We've got a good haul of raspberries for the CSA members. If it seems a bit much for fresh eating, the berries freeze beautifully. We like the method of freezing on a cookie sheet; go through the berries and clean, lay them out on a cookie sheet (not touching, if possible) and throw the cookie sheet in the freezer. Portion into freezer packs or containers later: the berries stay more as individuals rather than freezing in one big lump. We always try to have some of our own raspberries with Christmas dinner - it takes us back to summer in the cold of December! Also in the baskets this week: saskatoons from our neighbours the Webers. They are growing chemical-free and the berries are luscious this year! They are open for U-pick and can do some custom pick; call them at 204-728-0664.

A little something special in the Full Shares this week: nasturtium blossoms. They are very good eating, a light, peppery taste. Take the flowers, swish gently in water, blot dry and then use clean scissors to cut the petals from the heads. A nice little pick of baby summer squashes for everybody, an assortment of Papaya Pear, Golden and Green Zucchini, and Romanesque. Great for sauteing with the Pac Choi!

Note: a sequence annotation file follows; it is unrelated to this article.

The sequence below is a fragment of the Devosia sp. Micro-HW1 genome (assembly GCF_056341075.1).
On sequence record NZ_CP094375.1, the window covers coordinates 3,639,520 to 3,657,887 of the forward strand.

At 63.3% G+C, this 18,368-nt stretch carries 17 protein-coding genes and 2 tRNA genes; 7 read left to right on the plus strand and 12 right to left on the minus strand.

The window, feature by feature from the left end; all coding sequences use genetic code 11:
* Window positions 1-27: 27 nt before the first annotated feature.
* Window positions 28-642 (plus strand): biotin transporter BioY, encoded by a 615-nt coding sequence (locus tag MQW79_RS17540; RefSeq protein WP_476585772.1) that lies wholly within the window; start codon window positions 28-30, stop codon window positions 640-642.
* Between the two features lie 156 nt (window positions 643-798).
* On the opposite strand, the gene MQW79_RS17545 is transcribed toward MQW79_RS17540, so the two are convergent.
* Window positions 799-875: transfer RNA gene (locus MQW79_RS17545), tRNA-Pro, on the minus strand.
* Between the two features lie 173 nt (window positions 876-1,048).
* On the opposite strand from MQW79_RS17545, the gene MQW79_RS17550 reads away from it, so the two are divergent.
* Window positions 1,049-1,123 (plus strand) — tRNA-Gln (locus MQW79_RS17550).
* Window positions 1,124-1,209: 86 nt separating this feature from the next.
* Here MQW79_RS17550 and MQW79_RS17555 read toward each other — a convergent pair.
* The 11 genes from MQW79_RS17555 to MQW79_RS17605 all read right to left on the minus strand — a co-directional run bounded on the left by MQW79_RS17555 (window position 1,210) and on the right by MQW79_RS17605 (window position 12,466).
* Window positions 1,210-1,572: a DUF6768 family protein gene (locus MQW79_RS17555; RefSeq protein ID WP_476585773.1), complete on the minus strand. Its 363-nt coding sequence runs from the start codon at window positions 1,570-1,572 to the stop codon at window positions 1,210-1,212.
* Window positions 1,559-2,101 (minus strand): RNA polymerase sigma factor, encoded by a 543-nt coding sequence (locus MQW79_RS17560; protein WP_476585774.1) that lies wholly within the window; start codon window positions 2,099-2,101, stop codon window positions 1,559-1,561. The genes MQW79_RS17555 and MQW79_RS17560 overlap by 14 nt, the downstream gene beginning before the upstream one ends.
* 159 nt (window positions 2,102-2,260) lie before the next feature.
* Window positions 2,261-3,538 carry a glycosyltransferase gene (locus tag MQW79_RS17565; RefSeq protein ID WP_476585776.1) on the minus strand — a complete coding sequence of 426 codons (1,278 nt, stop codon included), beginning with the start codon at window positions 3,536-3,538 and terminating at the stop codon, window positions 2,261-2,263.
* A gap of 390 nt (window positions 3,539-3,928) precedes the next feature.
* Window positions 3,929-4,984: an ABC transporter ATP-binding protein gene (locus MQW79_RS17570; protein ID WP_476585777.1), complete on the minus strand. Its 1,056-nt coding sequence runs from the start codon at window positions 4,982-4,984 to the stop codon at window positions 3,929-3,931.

So, in the Full Shares: broccoli, pac choi, red leaf lettuce, romaine lettuce, 3 lbs. baby Norland potatoes, bundle of onions, 2 lbs. snow peas, 4 pints raspberries, 3 pints saskatoons, assorted summer squash, nasturtium blossoms, Swiss chard and a bundle of beets.